Hunter Biden’s business associate told the oversight panel that President Biden was “never involved” in Hunter’s business dealings

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Rob Walker, Hunter Biden’s longtime business partner, said in a closed-door interview Friday with the GOP-led House Oversight Committee that President Joe Biden was “never involved” in Hunter Biden’s business dealings, according to Walker’s opening statement obtained by the site. . Letters of News.

“To be clear, President Biden – while in office or as a private citizen – did not engage in any of our business activities. Any statement to the contrary is simply false,” Walker said in his opening statement.

Walker added that the president’s son “always made sure there were clear boundaries between any company and his father. Always. And as his partner, I always understood and respected those boundaries.”

Photo: Hunter Biden attends House Oversight and Accountability Committee markup titled "Resolution recommending that the House of Representatives impeach Robert Hunter Biden in contempt of Congress," January 10, 2024.

Hunter Biden attends a House Oversight and Accountability Committee meeting titled “Resolution Recommending the House Hold Robert Hunter Biden in Contempt of Congress,” on January 10, 2024.

Tom Williams/CQ-Roll Call via Getty Images

During the interview, Walker submitted the statement to the record and read it verbatim, a source familiar with the matter told ABC News.

In his opening remarks, Walker also expressed concern that House Republicans might take his words out of context.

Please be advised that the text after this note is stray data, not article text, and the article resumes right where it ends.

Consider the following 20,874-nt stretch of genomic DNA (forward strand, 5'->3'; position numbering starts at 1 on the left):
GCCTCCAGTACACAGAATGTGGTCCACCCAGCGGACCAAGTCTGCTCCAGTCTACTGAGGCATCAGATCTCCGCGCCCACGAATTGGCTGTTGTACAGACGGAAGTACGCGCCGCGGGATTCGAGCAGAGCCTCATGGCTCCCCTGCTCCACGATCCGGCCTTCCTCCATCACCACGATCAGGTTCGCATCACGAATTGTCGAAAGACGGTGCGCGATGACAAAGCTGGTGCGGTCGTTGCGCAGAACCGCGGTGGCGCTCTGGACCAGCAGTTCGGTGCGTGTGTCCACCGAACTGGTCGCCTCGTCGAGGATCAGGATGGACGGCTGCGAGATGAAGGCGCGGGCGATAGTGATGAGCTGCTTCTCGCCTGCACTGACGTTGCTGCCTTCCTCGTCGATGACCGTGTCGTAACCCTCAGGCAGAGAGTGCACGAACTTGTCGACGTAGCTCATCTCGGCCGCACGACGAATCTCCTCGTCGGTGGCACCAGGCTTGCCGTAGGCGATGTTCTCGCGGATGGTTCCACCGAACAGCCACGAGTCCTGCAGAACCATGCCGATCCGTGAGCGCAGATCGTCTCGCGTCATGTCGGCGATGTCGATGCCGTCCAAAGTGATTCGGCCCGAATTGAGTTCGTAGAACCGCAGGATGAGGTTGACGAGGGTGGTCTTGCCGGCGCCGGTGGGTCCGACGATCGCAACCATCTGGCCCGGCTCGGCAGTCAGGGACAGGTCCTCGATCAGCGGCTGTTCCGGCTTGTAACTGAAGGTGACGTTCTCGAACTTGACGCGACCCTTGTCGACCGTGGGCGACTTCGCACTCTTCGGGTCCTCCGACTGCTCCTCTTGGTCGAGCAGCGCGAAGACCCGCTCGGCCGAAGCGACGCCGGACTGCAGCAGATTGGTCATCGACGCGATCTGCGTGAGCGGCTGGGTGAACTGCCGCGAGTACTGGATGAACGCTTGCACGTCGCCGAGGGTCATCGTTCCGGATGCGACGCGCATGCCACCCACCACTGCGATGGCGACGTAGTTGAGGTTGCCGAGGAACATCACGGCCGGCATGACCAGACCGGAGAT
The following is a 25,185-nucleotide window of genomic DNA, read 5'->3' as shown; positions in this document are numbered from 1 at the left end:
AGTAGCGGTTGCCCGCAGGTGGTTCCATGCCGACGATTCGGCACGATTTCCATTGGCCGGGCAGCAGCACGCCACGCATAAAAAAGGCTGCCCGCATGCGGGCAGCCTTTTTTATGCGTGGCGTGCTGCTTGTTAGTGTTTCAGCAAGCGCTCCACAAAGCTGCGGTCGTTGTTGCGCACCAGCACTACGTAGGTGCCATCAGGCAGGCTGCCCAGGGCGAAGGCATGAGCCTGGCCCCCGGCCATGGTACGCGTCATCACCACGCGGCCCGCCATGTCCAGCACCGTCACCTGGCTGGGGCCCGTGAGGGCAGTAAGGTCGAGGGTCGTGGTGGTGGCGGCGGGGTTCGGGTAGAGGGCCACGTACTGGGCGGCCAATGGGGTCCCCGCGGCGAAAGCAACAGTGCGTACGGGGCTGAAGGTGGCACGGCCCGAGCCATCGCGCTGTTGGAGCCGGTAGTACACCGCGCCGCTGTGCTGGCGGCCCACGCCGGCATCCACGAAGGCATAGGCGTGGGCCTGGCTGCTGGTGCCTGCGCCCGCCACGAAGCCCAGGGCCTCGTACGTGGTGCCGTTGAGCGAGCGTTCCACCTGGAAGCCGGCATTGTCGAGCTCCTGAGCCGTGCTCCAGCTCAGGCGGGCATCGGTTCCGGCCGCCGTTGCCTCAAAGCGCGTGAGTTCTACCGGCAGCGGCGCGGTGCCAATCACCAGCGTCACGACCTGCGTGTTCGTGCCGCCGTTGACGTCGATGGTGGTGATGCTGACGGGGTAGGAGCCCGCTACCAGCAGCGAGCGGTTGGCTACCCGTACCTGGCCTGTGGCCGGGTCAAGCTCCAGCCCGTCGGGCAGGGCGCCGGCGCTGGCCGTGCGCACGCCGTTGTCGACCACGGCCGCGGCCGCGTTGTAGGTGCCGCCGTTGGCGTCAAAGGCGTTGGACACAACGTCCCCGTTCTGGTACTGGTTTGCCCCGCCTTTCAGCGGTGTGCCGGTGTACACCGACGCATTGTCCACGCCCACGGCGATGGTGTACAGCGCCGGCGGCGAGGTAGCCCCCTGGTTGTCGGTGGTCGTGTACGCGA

Walker’s statement that President Biden had no role in Hunter’s business dealings matches what several former partners have told the oversight committee as Republicans continue their impeachment investigation.

Photo: Hunter Biden, son of President Joe Biden, flanked by Kevin Morris, attends a House Oversight Committee meeting, January 10, 2024, in Washington, D.C.

Hunter Biden, son of President Joe Biden, flanked by Kevin Morris attends a House Oversight Committee meeting, on January 10, 2024, in Washington, D.C.

Kent Nishimura/Getty Images

Hunter Biden had initially refused the committee’s request to interview him behind closed doors for fear that Republicans would mischaracterize his testimony in the same way that his close friend Kevin Morris accused them of. However, earlier this month, Hunter Biden and the committee reached an agreement for him to testify behind closed doors at the end of February.

Members of the three committees charged with leading the impeachment inquiry — Judiciary, Oversight, and Ways and Means — will be able to attend and ask questions during Hunter Biden’s testimony.

“We have a lot of questions,” House Oversight Committee Chairman James Comer said.

The House Oversight Committee report that recommended contempt charges against Hunter Biden said his testimony was “necessary” to determine whether there were “sufficient grounds” for impeachment. “We are very concerned that the president of the United States may be in danger,” Coomer said earlier this month.

Hunter Biden and his allies denounced the Republican-led investigation as nothing more than an attempt to smear his father’s political career. Joe Biden has denied any financial involvement in his son’s business activities, and the committee has yet to find evidence that the president committed a crime.

The younger Biden faces two federal criminal cases brought by private attorney David Weiss in California and Delaware related to alleged tax and gun violations, respectively. Hunter Biden has pleaded not guilty to all charges against him.

This article originally appeared on abcnews.go.com

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